Multiple sclerosis, how the drug that stops brain damage works

Multiple sclerosis, how the drug that stops brain damage works

Ozanimod, an oral drug recently available for the treatment of multiple sclerosis, stops the loss of brain volume in the disease, thus counteracting the accumulation of disability and cognitive deficit. But for it to be truly effective against brain atrophy it must be administered early, because the disease works and creates damage not only in the advanced stages, but immediately. Some experts told all this during a conference on the main innovations that have emerged in the field of multiple sclerosis, a few days after the end of the ECTRIMS/ACTRIMS congress in Milan. In particular, the data on ozanimod confirm the drug’s promises in the fight against multiple sclerosis.

A dual action drug against multiple sclerosis

Multiple sclerosis is a disease of young adults that primarily affects women. Students, more often workers, are challenged by an autoimmune and inflammatory pathology that damages the nervous system, causing motor and visual disorders, fatigue, stiffness, urinary disorders and cognitive difficulties. With a weight that weighs on the person at 360 degrees, both on a physical and cognitive level. Therapies, even if they cannot cure patients, can help manage the disease, helping to stop disability and cognitive disorders. How does ozanimod promise to do, a drug indicated for relapsing forms with a dual mechanism of action: “The drug acts on the one hand at a peripheral level, preventing the lymphocytes from circulating freely, sequestering them in the lymph nodes – says ?Eleonora Cocco of the Binaghi Hospital of Cagliari – on the other hand there are clues that suggest a potential action also within the central nervous system, yet to be defined, where it would help improve the inflammatory process”. The data presented at the congress, Cocco recalled, after 8 years of therapy, confirm the drug’s ability to reduce inflammation, in terms of accumulation of lesions and active lesions, with 76% of patients free from the progression of disability and l ‘87% progression independent of relapses.

Against the loss of brain volume

But ozanimod has also proven effective in reducing brain atrophy, as Matilde Inglese of the University of Genoa recalled: “Cerebral atrophy is a physiological phenomenon, which affects everyone, but if in the general population the loss of brain volume is equal to 0.1% per year, in people with multiple sclerosis the loss is five times as much.” Cerebral atrophy, continued the expert, is a direct measure of the neurodegenerative process caused by the disease and is related to both physical disability and cognitive deficit: “Ozanimod has shown that it can reduce brain volume loss by approximately 30% compared to a first-line drug such as interferon beta-1a, already at one year, and the benefit is maintained at two years. This effect is preserved above all at the gray matter level.”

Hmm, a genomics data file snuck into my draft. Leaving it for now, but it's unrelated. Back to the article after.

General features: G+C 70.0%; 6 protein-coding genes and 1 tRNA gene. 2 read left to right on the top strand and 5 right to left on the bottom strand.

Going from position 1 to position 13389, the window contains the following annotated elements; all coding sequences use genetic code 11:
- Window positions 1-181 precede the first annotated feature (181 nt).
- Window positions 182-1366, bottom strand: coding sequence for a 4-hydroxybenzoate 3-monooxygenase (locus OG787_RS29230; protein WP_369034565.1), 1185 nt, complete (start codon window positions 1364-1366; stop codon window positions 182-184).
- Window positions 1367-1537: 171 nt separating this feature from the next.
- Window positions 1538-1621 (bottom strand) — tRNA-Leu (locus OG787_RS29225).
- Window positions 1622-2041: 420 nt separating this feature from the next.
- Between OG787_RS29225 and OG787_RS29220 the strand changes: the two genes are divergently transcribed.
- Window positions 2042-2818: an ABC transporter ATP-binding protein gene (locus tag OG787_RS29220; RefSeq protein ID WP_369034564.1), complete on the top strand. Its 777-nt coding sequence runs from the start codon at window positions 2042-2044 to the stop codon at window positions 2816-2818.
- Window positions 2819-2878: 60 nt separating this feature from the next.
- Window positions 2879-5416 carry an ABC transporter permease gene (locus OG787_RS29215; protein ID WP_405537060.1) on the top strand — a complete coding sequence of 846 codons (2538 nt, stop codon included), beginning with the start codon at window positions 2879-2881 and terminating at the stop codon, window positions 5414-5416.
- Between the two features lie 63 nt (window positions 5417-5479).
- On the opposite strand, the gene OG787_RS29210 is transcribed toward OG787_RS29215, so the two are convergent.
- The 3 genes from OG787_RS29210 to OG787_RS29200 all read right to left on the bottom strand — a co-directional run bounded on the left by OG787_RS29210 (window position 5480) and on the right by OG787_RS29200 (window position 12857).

Preserving cognitive functions: the help of drugs and prevention

Cognitive deficit in people with MS is a well-known problem, although only recognized in the last twenty years, thanks to the fact that it often does not present itself immediately either to the patient or to the neurologist, added Roberta Lanzillo of the Federico II University of Naples: “Ozanimod was the first drug whose effect was also evaluated on cognitive functions. The goal was to understand if it could help stabilize them, and already after six months the drug showed that it improved the speed of processing information.” A study carried out on patients in the early phase, with low disability and with a limited history of previous treatments, showed that cognitive functions improve already after one year, explained Lanzillo: “These data confirm the need to intervene promptly, even more so considering that the cognitive and cerebral reserve are not recoverable”.

However, the loss of cognitive reserve can be prevented: “Clinical recommendations should invite patients to have an active lifestyle, but also to read, study, train their brain – added Paola Cavalla, Head of the Multiple Sclerosis Center, SC Neurology 1 DU, Department of Neuroscience and Mental Health of the City of Health and Science of Turin – We know that education and cognitive training can be protective against cognitive decline, as can an active lifestyle and a balanced diet”. As well as high levels of vitamin D, the experts conclude: “We know in fact that in people with hypovitaminosis D the cognitive deterioration is more marked”.

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